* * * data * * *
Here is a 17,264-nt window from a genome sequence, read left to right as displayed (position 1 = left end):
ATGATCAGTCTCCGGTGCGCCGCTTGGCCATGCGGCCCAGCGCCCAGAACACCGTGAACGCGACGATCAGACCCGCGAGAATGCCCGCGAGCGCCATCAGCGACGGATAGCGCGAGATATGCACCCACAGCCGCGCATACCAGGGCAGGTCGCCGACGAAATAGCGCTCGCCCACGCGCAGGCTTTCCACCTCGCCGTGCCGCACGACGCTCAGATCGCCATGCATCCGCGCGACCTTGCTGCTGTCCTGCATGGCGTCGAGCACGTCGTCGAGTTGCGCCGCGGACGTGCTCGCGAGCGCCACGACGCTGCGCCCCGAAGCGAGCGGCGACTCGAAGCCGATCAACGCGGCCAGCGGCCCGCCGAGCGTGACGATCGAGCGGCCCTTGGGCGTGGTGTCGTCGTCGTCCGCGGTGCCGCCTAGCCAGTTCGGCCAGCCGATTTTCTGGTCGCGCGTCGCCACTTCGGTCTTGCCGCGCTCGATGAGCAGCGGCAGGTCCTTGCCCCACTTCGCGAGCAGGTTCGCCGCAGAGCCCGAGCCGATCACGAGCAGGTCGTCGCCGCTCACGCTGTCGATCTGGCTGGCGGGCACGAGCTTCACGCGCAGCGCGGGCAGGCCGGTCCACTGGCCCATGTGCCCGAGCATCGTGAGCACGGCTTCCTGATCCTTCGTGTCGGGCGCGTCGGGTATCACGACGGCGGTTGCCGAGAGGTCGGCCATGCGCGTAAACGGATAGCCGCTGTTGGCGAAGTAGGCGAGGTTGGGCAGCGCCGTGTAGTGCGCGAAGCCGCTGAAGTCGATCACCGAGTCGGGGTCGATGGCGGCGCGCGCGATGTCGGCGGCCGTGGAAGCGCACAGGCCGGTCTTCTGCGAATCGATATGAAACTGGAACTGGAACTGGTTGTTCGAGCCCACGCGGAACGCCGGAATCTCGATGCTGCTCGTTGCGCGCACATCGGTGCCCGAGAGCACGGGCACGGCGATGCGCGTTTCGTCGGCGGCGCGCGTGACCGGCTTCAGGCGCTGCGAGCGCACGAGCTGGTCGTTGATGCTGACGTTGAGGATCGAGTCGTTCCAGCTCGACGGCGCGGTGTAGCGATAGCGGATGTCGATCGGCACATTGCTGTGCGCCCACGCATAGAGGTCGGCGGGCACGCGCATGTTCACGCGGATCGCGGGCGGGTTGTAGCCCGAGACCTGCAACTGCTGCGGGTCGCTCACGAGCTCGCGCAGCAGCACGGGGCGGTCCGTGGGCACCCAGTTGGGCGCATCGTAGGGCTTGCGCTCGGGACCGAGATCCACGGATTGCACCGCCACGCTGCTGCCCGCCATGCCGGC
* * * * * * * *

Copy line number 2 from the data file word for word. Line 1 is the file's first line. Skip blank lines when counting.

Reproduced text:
ATGATCAGTCTCCGGTGCGCCGCTTGGCCATGCGGCCCAGCGCCCAGAACACCGTGAACGCGACGATCAGACCCGCGAGAATGCCCGCGAGCGCCATCAGCGACGGATAGCGCGAGATATGCACCCACAGCCGCGCATACCAGGGCAGGTCGCCGACGAAATAGCGCTCGCCCACGCGCAGGCTTTCCACCTCGCCGTGCCGCACGACGCTCAGATCGCCATGCATCCGCGCGACCTTGCTGCTGTCCTGCATGGCGTCGAGCACGTCGTCGAGTTGCGCCGCGGACGTGCTCGCGAGCGCCACGACGCTGCGCCCCGAAGCGAGCGGCGACTCGAAGCCGATCAACGCGGCCAGCGGCCCGCCGAGCGTGACGATCGAGCGGCCCTTGGGCGTGGTGTCGTCGTCGTCCGCGGTGCCGCCTAGCCAGTTCGGCCAGCCGATTTTCTGGTCGCGCGTCGCCACTTCGGTCTTGCCGCGCTCGATGAGCAGCGGCAGGTCCTTGCCCCACTTCGCGAGCAGGTTCGCCGCAGAGCCCGAGCCGATCACGAGCAGGTCGTCGCCGCTCACGCTGTCGATCTGGCTGGCGGGCACGAGCTTCACGCGCAGCGCGGGCAGGCCGGTCCACTGGCCCATGTGCCCGAGCATCGTGAGCACGGCTTCCTGATCCTTCGTGTCGGGCGCGTCGGGTATCACGACGGCGGTTGCCGAGAGGTCGGCCATGCGCGTAAACGGATAGCCGCTGTTGGCGAAGTAGGCGAGGTTGGGCAGCGCCGTGTAGTGCGCGAAGCCGCTGAAGTCGATCACCGAGTCGGGGTCGATGGCGGCGCGCGCGATGTCGGCGGCCGTGGAAGCGCACAGGCCGGTCTTCTGCGAATCGATATGAAACTGGAACTGGAACTGGTTGTTCGAGCCCACGCGGAACGCCGGAATCTCGATGCTGCTCGTTGCGCGCACATCGGTGCCCGAGAGCACGGGCACGGCGATGCGCGTTTCGTCGGCGGCGCGCGTGACCGGCTTCAGGCGCTGCGAGCGCACGAGCTGGTCGTTGATGCTGACGTTGAGGATCGAGTCGTTCCAGCTCGACGGCGCGGTGTAGCGATAGCGGATGTCGATCGGCACATTGCTGTGCGCCCACGCATAGAGGTCGGCGGGCACGCGCATGTTCACGCGGATCGCGGGCGGGTTGTAGCCCGAGACCTGCAACTGCTGCGGGTCGCTCACGAGCTCGCGCAGCAGCACGGGGCGGTCCGTGGGCACCCAGTTGGGCGCATCGTAGGGCTTGCGCTCGGGACCGAGATCCACGGATTGCACCGCCACGCTGCTGCCCGCCATGCCGGC